Once wildly more popular than the ACT, the SAT saw a big drop in market share in the mid 2000’s. Which test is more popular today, and do colleges prefer one test or the other?
Is the SAT or the ACT More Popular?
Until 2012, the SAT’s popularity exceeded that of the ACT—in market share it was about 55% versus 45%. Coastal high school students living in places with more Starbucks than Walmarts generally chose the SAT, while students in the interior of the U.S., in zip codes with more Walmarts than Starbucks generally took the ACT. Further, it was believed that coastal universities preferred the SAT, while colleges in the hinterlands favored the ACT. As that perception—that the colleges had a preference between the two tests—waned, ACT began eating into SAT’s market share.
In 2012, the ACT surpassed the SAT in market share and the college prep testing world shook. It felt as if Pepsi had surpassed Coke’s market share, Bing had surpassed Google, or One Direction had surpassed The Beatles.
Why? It’s hard to know for sure, but at the time, the ACT was probably a bit better as a test. It had more data science and less geometry. It was straightforward. And many states adopted the ACT as their official state test for juniors. The SAT, as you would expect, took notice, and within three years revamped its test content to look more similar to the ACT. At the same time, the SAT partnered with Kahn Academy to offer free test prep and increased their direct-to-state marketing, and the SAT regained market share supremacy within a few years.
As of 2019, the SAT is officially more popular than the ACT with 55% of the market share. More than 2.2 million students in the class of 2019 took the SAT compared to about 1.8 million students who took the ACT.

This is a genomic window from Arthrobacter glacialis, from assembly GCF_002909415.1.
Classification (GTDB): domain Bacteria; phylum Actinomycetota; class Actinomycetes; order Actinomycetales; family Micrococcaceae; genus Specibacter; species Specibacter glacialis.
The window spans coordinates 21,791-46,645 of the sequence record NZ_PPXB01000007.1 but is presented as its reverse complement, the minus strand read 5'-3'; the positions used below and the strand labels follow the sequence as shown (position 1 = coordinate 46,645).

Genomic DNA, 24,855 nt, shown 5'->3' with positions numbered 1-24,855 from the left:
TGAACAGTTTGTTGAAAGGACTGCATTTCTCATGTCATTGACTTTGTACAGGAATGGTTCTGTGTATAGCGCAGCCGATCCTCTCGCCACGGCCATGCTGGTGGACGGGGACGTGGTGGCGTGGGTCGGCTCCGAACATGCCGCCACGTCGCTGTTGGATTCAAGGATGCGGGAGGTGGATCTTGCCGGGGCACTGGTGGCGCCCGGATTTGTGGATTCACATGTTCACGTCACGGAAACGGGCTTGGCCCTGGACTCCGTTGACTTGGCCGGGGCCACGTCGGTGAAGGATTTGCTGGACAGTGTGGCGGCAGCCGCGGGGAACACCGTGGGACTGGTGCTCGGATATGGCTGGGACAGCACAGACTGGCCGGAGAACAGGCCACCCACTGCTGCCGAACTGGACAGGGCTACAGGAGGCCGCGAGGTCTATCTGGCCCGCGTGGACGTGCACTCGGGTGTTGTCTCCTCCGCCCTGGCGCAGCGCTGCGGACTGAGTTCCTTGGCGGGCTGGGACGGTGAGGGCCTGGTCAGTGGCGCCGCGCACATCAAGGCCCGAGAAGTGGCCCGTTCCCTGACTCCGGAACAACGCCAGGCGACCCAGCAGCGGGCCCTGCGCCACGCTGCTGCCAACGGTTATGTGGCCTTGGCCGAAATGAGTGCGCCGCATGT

Do Colleges Prefer the SAT or the ACT?
As the ACT test’s popularity grew, so did its acceptance as an accurate, esteemed exam among colleges and universities. Today, all universities in the US accept the SAT and ACT and show no preference for one test over the other.
Many students take both tests – but we recommend choosing one or the other. Take a timed practice test for both tests and decide which test to focus on based on your preference and results.
Which Test Should I Take?
So which test should you take? It comes down to your skills and preferences.
ACT test questions are more concise and clear than SAT test questions, so you spend less time figuring out what the question is asking and more time figuring out the answer.
Additionally, each section of the ACT is weighted equally; this means you can have one low section score and still achieve a high composite score. So if you struggle with Math, then high Science, Reading, and English sections scores can help bring up your composite score.
Strong mathematicians may prefer the SAT test. Due to the way SAT scores are calculated, the SAT math score is 50% of the total score. And since SAT scores are often reported as the two section scores (Math and Evidence-Based Writing and Language) rather than the total score, a high math score can really shine.
Those who think they have a shot at National Merit status should also consider taking the SAT, because National Merit Scholars are selected based on PSAT scores; if you study for the PSAT, it follows that you might study for the SAT which has a similar format.
For more on which to take, read this blog post.